Over the holiday weekend, Japanese news daily Nikkei reported that Toyota will start mass producing plug-in hybrid vehicles in 2012.
The plug-in Prius will have a reported all-electric range of 12.4-18.6 miles after a full charge, and will cost $48,000—roughly twice the price of the regular gasoline-hybrid Prius.
Considering that a used Prius can be converted into a plug-in hybrid today for less than $15,000—giving the car the same or better statistics and driving range—I’d have to ask: what the hell is Toyota thinking?About a year ago, it seemed that the big players on the plug-in hybrid/electric scene would emerge in 2010, and would consist of Toyota, Tesla, Fisker, and GM. Toyota had a major advantage: the Prius is already built and the plug-in conversion plans were already outlined by DIY fanatics. Additionally, it looked like Toyota was the only contender that could produce an affordable car that every day consumers would consider more-or-less normal.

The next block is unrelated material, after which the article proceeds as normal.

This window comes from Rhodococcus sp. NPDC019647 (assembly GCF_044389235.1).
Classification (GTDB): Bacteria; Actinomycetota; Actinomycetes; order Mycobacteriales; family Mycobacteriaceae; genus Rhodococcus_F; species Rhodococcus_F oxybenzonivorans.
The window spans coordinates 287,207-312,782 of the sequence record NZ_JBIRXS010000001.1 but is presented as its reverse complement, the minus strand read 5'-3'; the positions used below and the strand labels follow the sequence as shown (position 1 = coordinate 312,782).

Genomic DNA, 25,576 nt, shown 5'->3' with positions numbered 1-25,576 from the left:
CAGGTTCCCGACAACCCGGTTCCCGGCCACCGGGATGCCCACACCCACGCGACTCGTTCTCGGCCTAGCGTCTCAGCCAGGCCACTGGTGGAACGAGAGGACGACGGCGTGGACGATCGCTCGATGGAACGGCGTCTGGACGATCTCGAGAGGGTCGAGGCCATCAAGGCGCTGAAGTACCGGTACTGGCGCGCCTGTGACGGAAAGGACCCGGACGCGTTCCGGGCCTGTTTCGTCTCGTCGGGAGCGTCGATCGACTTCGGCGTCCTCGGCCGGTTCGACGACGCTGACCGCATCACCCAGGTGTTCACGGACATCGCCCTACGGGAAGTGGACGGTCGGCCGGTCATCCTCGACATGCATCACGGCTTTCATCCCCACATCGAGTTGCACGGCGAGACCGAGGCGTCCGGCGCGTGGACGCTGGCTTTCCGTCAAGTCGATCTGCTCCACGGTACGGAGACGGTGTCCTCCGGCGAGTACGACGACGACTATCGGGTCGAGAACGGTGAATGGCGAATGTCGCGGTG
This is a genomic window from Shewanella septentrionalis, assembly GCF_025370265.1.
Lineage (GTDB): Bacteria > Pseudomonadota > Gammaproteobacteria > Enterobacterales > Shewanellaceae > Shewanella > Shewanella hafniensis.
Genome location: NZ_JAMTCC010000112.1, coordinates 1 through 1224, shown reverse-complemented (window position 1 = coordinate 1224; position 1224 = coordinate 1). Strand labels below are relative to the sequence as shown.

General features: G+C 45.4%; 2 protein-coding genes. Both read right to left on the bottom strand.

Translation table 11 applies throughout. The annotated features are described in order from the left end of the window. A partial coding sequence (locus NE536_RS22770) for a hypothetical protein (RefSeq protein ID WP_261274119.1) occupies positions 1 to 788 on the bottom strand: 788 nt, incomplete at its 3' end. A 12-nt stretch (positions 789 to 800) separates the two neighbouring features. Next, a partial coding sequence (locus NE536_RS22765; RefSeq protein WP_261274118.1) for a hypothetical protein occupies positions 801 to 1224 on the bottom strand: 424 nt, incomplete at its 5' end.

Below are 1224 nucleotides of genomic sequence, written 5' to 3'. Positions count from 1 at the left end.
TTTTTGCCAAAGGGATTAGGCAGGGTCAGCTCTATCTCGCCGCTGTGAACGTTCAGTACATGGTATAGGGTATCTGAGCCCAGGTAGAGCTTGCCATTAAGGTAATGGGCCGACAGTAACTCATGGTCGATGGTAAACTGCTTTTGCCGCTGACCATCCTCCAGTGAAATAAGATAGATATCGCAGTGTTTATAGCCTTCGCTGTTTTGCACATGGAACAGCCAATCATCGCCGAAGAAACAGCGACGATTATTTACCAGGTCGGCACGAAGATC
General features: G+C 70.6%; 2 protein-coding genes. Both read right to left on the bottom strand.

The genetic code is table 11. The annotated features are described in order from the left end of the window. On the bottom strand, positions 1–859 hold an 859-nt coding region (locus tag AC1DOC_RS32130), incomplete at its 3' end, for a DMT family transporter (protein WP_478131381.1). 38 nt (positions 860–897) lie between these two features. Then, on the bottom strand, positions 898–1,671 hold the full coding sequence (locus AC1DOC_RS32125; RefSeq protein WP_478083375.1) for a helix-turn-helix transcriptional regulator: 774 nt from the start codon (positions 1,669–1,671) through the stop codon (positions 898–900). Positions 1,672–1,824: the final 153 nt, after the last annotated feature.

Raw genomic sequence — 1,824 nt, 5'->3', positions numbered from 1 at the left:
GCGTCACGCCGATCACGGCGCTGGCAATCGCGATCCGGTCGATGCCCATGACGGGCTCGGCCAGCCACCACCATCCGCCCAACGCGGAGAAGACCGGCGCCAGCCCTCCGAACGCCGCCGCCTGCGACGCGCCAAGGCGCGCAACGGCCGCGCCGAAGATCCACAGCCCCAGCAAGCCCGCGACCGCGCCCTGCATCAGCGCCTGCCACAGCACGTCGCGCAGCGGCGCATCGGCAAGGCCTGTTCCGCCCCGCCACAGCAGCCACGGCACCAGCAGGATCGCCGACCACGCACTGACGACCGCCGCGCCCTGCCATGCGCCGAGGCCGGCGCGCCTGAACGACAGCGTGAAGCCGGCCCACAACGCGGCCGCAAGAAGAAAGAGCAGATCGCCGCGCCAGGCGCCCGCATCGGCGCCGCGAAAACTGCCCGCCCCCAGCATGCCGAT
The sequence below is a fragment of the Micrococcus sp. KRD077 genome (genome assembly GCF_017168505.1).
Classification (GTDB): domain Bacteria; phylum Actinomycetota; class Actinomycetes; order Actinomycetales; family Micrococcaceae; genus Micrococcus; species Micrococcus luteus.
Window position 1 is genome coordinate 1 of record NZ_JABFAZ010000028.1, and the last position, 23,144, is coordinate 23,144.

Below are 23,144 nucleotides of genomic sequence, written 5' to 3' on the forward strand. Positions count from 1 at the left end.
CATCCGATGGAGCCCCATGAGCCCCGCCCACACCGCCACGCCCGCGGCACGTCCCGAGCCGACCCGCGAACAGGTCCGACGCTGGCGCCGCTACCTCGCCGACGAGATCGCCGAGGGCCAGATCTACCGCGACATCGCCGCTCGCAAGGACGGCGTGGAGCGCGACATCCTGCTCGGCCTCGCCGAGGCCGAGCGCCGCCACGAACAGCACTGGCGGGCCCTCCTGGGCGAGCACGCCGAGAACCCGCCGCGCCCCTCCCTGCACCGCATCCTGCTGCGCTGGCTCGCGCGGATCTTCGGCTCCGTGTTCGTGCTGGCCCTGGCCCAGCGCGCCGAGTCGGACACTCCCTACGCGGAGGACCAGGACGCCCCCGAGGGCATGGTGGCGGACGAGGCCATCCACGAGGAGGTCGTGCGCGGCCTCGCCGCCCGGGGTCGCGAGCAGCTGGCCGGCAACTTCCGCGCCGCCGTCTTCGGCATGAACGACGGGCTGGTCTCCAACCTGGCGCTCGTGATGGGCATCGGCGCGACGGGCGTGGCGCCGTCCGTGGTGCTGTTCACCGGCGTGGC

Many have already expressed outrage at the cost of the fully-electric Tesla Roadster ($110,00), and even the Chevy Volt, which is expected to launch around $40,000. But for $8,000 less, you get twice the car: the Volt will get double the range (40 miles all electric).
Perhaps Toyota is satisfied with owning the gasoline-hybrid market (they’ve already expressed doubts about the concept of plug-in hybrids) and seems willing to hand over this new market. Whatever the motive, the company will build about 20-30,000 plug-ins in 2012, and will be quietly leasing 500 test plug-ins in late 2009 to government and corporate fleets.